Gray Davis entered office as a loud environmentalist, promising a green agenda for the Golden State. But has he fulfilled this promise? Not according to many California environmentalists. The Sierra Club — disappointed in his record after endorsing him in 1998 — still hasn’t decided whether or not to endorse his re-election.
Environmentalist Cynthia Elkins of the Environmental Protection Information Center told the Los Angeles Times that Davis’s pursuit of contributions from companies like Pacific Lumber Co. has stunted his environmentalism. “Because these industries have contributed so heavily to his war chest, he feels indebted to these industries,” she said. The coin-operated governor, as Davis is now called, received more bad press this week for yet another apparent quid pro quo: Three months after timber companies gave him over $100,000, he opposed a $22-million timber tax.
The legislative analyst to the California Assembly, as well as several Democrats, had recently proposed the tax “as a way to help close the state’s $23.6-billion budget deficit,” the Times reports. But Davis, suddenly concerned about the fiscal stability of timber companies, “successfully opposed it during budget talks.” The Times described this position as the “latest in a series of steps Davis has taken as governor that have helped bring the timber industry, long allied with Republican candidates, into the fold of the Democratic incumbent.”
The timber industry evidently sized Davis up as an “environmentalist” with versatile convictions. Since 1999, according to the Times, timber companies have given him about $450,000.
Cold cash has a way of unclogging Davis’s ears. Now his officials sound almost sensible about the dangers of excessive taxation on the struggling lumber industry. “Apparently this is an industry that operates on fairly small profit margins,” Department of Finance spokesman Sandy Harrison said to the Times. “Imposing this [tax] would increase the cost of what already is a costly process, and there is a concern that it could put small timberland owners out of business.”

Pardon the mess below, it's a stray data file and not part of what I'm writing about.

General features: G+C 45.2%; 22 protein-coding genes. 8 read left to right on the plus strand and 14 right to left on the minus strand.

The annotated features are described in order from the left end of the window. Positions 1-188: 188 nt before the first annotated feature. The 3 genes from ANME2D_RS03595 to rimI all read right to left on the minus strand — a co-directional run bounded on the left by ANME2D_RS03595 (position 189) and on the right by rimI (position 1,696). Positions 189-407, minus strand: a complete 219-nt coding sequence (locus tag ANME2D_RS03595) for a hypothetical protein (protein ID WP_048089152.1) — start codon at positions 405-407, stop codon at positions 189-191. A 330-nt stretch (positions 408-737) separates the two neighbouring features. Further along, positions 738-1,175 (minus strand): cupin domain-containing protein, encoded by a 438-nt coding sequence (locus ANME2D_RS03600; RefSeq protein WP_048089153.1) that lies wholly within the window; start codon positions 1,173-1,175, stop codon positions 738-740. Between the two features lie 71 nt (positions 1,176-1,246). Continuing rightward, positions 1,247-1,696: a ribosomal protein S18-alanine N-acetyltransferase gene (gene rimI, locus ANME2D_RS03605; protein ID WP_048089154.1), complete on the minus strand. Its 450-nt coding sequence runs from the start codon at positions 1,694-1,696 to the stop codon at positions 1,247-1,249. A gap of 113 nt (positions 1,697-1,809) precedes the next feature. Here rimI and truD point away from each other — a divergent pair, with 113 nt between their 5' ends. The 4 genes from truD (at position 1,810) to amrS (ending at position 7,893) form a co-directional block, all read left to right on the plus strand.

To the dismay of environmentalists, Davis officials are also resisting a move to designate the coho salmon an endangered species, reports the Times. Robert Hight, director of the California State Department of Fish and Game, told the paper that Davis is pursuing a compromise plan to recover the salmon without listing it a threatened species — “because it’s the right thing to do for the fish.”
Environmentalists unsatisfied with this approach “voiced opposition” during a June conference call with Hight, but he “cut off the conference call and left the room,” reports the Times.
Forced by promiscuous fundraising to serve many masters, Davis isn’t succeeding in pleasing any of them. Keeping the environmentalists in his corner should be the least of his worries. But it isn’t. Carl Pope, the executive director of the Sierra Club, blasted Davis in the Times: “When a special interest is giving substantial campaign contributions, and the governor is not keeping his campaign commitments — which on forestry issues, he is not — you’ve got a very serious problem.”
Such comments explain the frustration of Democratic officials who are finding it difficult to get even liberals excited about Gray Davis’s re-election. As one Democratic consultant put it to the San Francisco Chronicle, the “real problem is that Davis has turned off even fellow Democrats, who should be his natural base.”
Davis can’t seem to find his footing in a campaign that the liberal establishment assumed was a cake walk. His campaign officials claim that he is leading in the polls, but by how much? They can’t say. A Davis deputy press secretary said vaguely to Los Angeles radio talk show host Larry Elder this week that it is a “single-digit lead,” then said the only poll that counts is “on election day” — a cliché popular with operatives whose candidates are polling badly.
Bill Simon is making matters worse for Davis by co-opting issues that he should own. In recent days, for example, Davis has had to explain away the expansion of offshore oil drilling in Californian waters after Simon promised to ban the drilling. “Davis is in a world of trouble with voters,” say liberal columnists Philip Matier and Andrew Ross.
Notice to Readers: The American Spectator and Spectator World are marks used by independent publishing companies that are not affiliated in any way. If you are looking for The Spectator World please click on the following link: https://thespectator.com/world.